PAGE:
Addition and the increment operator are specified differently in terms of the types involved.
1 The additive operators + and - group left-to-right. The usual
arithmetic conversions are performed for operands of arithmetic or
The usual arithmetic conversions turn every integral type smaller than an
int into an
int. There's no stopping it, it's baked into the language. And because those conversions happen before the addition itself, the result type cannot be smaller than
int. And so
character + 1 is
int that gets printed by the
operator<<(int) overload of the standard stream class.
For increments, however:
1 The operand of prefix ++ is modified by adding 1. The operand
shall be a modifiable lvalue. The type of the operand shall be an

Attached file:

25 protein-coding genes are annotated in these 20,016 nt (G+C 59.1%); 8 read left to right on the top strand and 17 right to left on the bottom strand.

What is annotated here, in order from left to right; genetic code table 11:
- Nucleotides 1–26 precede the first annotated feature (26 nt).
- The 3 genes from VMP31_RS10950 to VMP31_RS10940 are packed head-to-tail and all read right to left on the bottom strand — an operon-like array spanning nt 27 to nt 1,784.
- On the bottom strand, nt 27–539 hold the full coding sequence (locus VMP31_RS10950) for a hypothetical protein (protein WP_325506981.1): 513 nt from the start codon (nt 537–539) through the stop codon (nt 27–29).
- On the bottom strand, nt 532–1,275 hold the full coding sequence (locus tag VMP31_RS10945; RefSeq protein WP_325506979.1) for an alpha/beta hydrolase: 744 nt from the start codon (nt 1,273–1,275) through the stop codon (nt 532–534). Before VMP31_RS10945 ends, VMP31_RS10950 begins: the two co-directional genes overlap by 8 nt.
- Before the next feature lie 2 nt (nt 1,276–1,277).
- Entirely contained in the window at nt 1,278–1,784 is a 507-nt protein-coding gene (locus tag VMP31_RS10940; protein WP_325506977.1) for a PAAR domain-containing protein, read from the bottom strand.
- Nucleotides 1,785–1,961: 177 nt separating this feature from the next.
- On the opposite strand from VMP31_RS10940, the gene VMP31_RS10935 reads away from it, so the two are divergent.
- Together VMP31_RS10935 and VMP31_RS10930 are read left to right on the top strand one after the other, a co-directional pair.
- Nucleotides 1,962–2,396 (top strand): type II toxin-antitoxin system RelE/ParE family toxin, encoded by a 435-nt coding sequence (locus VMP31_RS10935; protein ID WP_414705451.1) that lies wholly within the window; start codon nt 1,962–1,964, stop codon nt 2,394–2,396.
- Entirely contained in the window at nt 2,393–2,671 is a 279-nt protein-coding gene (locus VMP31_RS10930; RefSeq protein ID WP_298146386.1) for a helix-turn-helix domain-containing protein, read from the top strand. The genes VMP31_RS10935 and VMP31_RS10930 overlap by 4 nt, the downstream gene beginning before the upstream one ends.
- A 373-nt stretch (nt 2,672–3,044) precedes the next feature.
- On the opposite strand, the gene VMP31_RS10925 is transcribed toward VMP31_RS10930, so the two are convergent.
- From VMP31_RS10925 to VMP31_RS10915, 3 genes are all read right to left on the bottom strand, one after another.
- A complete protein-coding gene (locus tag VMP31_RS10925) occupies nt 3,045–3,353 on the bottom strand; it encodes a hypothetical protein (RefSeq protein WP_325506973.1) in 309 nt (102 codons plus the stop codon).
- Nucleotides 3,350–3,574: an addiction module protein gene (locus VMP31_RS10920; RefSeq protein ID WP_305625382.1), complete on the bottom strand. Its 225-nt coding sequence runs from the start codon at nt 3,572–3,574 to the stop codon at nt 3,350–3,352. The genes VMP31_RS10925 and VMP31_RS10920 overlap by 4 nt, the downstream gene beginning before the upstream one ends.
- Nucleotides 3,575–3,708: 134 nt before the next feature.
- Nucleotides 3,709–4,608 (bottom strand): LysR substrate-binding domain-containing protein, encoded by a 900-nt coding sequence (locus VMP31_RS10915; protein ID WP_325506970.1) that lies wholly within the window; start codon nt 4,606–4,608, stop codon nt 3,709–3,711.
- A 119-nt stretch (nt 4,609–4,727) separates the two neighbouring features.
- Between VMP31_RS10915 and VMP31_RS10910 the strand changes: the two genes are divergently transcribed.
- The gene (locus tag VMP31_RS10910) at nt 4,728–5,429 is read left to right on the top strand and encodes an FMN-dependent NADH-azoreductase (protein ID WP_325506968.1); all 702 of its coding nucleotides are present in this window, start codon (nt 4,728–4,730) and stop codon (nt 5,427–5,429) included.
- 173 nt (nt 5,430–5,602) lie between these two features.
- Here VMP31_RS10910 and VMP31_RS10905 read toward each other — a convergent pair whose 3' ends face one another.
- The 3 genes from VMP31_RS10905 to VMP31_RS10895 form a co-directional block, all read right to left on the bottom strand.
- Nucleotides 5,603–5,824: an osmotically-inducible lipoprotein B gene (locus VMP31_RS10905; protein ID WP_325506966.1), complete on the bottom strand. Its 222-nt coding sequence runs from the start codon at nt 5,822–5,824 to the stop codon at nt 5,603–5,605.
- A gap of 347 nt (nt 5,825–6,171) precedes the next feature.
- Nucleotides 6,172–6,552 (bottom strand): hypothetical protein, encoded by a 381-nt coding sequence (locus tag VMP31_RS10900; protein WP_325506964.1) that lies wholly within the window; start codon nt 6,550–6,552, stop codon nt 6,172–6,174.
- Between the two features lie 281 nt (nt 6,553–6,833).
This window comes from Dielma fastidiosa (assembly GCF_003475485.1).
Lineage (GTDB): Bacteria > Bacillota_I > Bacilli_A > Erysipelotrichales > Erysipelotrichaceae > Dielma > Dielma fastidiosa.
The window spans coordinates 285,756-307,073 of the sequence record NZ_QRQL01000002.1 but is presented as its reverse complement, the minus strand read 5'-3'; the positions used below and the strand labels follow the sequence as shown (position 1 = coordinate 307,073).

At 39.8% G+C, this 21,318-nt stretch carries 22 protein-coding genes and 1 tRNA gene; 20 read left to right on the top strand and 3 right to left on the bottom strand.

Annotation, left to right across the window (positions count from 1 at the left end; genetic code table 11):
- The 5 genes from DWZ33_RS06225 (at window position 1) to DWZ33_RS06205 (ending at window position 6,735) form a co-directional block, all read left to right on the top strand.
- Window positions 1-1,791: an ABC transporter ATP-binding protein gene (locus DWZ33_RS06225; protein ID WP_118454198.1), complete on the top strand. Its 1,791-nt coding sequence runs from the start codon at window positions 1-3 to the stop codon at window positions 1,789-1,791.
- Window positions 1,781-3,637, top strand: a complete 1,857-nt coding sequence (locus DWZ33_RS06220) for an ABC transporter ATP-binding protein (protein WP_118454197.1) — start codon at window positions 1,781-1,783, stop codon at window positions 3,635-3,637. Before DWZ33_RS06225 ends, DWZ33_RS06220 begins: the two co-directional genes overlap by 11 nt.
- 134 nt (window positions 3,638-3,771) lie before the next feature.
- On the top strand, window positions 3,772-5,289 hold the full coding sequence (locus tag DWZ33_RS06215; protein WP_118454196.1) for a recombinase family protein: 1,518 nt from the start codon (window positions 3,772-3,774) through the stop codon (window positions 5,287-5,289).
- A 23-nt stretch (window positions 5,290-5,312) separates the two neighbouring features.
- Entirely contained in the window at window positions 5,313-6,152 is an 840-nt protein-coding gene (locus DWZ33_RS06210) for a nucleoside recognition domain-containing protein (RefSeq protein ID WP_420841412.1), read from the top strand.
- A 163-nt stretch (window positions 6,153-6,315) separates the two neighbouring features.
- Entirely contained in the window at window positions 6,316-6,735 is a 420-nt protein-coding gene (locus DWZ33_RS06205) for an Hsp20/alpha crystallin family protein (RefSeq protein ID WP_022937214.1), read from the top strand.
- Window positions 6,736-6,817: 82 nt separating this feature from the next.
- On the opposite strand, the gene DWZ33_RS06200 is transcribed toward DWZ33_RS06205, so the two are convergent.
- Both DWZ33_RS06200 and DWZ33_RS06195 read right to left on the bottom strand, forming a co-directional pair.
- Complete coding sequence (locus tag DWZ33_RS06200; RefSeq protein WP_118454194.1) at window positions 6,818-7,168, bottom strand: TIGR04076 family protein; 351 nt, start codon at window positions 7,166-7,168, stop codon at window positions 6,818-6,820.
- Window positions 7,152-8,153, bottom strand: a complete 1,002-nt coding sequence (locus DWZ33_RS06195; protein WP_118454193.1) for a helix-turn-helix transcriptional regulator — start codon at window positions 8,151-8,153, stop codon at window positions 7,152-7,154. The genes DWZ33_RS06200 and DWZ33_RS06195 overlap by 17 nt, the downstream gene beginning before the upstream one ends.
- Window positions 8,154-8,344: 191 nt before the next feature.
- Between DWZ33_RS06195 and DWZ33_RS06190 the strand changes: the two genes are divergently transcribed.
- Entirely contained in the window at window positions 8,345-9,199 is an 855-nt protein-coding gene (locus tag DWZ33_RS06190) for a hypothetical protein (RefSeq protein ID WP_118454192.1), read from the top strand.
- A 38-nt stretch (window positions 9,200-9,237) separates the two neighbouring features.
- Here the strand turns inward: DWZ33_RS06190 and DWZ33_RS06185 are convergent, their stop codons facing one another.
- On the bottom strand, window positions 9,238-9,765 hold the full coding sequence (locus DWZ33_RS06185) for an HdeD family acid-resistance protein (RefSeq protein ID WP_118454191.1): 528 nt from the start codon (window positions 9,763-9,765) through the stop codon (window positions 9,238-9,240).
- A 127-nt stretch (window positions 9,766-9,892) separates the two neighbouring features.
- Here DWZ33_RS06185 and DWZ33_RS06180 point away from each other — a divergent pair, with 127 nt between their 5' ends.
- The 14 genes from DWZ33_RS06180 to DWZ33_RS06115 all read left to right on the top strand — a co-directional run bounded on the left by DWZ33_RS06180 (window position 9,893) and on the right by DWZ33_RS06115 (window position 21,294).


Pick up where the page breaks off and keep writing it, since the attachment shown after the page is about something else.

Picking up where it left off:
arithmetic type other than cv bool, or a pointer to a
completely-defined object type. The result is the updated operand; it
is an lvalue, and it is a bit-field if the operand is a bit-field.
++character is of the same type as
character, i.e. it remains a
char. It's also an assignable expression (an lvalue) that refers to
character. Assigning to it is the same as assigning to
character. The result is therefore a
char that gets printed by the
operator<<(char) overload of the standard stream class.